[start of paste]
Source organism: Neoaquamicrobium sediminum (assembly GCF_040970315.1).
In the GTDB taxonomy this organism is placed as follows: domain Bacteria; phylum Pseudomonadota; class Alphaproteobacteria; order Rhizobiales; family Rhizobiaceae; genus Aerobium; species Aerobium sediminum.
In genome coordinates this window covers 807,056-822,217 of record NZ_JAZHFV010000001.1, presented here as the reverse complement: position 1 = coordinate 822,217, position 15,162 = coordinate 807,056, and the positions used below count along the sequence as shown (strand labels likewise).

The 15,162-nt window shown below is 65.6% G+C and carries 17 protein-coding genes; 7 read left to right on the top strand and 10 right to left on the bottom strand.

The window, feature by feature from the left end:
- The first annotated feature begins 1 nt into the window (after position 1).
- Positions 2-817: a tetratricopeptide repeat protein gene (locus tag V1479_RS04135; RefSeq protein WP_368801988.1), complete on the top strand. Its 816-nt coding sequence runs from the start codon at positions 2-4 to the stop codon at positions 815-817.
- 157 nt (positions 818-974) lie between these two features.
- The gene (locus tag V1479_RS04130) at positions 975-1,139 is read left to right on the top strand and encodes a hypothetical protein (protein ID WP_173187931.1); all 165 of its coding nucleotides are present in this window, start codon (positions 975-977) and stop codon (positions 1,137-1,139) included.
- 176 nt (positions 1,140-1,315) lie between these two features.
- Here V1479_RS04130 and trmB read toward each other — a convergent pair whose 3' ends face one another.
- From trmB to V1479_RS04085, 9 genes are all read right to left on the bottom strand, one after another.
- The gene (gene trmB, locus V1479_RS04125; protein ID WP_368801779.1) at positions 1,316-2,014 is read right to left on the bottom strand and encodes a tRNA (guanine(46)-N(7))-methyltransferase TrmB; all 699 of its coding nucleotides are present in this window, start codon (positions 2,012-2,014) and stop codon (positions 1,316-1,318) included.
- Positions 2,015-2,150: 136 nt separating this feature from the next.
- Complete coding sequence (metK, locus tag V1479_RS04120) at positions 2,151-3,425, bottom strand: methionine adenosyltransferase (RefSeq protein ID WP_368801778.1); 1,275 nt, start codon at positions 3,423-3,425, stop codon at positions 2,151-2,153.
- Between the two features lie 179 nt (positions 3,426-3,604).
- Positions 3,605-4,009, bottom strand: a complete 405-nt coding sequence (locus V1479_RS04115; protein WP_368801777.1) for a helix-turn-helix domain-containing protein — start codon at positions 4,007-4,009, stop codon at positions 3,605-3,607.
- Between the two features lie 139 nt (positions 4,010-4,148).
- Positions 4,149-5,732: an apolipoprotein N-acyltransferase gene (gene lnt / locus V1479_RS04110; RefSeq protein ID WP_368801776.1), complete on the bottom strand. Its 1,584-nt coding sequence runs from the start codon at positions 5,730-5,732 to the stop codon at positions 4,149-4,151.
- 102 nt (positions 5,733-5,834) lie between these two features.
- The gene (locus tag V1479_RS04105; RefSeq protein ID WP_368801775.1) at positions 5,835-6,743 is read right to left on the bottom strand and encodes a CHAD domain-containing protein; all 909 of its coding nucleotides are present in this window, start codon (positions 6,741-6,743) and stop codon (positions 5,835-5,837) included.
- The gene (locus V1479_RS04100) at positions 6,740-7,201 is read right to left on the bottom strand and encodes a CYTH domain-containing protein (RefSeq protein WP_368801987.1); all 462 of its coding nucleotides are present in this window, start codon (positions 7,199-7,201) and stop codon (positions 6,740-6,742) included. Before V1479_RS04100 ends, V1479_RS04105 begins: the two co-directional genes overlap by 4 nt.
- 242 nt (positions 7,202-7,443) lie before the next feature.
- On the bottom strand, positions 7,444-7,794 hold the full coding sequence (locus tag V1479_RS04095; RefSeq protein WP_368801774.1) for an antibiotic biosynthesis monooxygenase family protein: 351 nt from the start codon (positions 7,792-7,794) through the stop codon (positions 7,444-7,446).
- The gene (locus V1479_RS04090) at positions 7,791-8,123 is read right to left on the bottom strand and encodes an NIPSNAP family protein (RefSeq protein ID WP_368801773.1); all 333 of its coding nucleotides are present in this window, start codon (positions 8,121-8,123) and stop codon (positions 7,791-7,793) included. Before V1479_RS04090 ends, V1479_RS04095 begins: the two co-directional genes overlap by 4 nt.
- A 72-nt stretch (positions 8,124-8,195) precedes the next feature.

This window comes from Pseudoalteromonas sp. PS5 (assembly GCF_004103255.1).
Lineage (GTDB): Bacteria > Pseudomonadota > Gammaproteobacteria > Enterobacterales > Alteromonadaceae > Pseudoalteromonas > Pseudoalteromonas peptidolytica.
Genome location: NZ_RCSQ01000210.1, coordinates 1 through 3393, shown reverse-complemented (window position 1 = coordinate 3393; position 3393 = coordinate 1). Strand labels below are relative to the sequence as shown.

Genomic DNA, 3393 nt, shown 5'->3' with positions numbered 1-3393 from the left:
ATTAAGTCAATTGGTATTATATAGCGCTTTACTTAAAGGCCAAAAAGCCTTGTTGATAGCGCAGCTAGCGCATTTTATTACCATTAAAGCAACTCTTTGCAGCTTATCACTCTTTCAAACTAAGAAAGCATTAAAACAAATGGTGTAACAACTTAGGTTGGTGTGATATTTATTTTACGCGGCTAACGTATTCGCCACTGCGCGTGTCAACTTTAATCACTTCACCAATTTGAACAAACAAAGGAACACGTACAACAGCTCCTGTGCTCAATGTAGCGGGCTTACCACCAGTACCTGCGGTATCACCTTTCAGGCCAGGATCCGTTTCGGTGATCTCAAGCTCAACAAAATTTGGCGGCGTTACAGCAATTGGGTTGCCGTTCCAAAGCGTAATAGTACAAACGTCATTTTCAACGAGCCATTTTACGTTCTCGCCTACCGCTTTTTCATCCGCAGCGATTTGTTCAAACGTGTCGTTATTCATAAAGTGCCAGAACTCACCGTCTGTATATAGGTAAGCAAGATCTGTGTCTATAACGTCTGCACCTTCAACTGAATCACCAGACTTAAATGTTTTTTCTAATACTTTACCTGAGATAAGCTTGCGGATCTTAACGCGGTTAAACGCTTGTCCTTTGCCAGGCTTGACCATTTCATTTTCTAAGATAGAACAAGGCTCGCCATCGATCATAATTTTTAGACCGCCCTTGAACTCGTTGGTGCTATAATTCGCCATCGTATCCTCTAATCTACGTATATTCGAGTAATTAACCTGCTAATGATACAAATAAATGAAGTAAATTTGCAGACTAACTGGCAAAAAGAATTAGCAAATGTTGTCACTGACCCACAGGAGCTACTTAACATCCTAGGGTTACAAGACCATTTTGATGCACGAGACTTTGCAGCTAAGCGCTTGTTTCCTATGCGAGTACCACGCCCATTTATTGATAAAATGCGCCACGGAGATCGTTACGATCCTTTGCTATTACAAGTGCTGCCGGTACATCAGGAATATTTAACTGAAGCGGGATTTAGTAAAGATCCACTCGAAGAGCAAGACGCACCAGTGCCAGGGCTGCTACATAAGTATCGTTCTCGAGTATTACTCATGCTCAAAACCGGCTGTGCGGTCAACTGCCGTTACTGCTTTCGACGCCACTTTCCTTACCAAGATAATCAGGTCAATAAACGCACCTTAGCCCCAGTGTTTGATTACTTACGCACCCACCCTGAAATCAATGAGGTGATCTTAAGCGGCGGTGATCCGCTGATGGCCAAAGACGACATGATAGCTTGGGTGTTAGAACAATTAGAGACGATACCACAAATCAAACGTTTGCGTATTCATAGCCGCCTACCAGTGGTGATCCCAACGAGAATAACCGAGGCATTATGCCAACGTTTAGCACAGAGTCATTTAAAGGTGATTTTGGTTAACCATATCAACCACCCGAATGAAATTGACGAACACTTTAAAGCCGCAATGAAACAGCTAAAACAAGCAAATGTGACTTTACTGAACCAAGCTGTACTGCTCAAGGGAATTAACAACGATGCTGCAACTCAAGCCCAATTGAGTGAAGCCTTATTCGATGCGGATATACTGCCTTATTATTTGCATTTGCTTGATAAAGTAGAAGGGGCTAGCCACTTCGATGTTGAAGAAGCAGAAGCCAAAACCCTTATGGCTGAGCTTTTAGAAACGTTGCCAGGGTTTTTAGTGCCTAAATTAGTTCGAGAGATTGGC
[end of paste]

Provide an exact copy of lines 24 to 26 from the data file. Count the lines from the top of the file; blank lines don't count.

- On the bottom strand, positions 7,444-7,794 hold the full coding sequence (locus tag V1479_RS04095; RefSeq protein WP_368801774.1) for an antibiotic biosynthesis monooxygenase family protein: 351 nt from the start codon (positions 7,792-7,794) through the stop codon (positions 7,444-7,446).
- The gene (locus V1479_RS04090) at positions 7,791-8,123 is read right to left on the bottom strand and encodes an NIPSNAP family protein (RefSeq protein ID WP_368801773.1); all 333 of its coding nucleotides are present in this window, start codon (positions 8,121-8,123) and stop codon (positions 7,791-7,793) included. Before V1479_RS04090 ends, V1479_RS04095 begins: the two co-directional genes overlap by 4 nt.
- A 72-nt stretch (positions 8,124-8,195) precedes the next feature.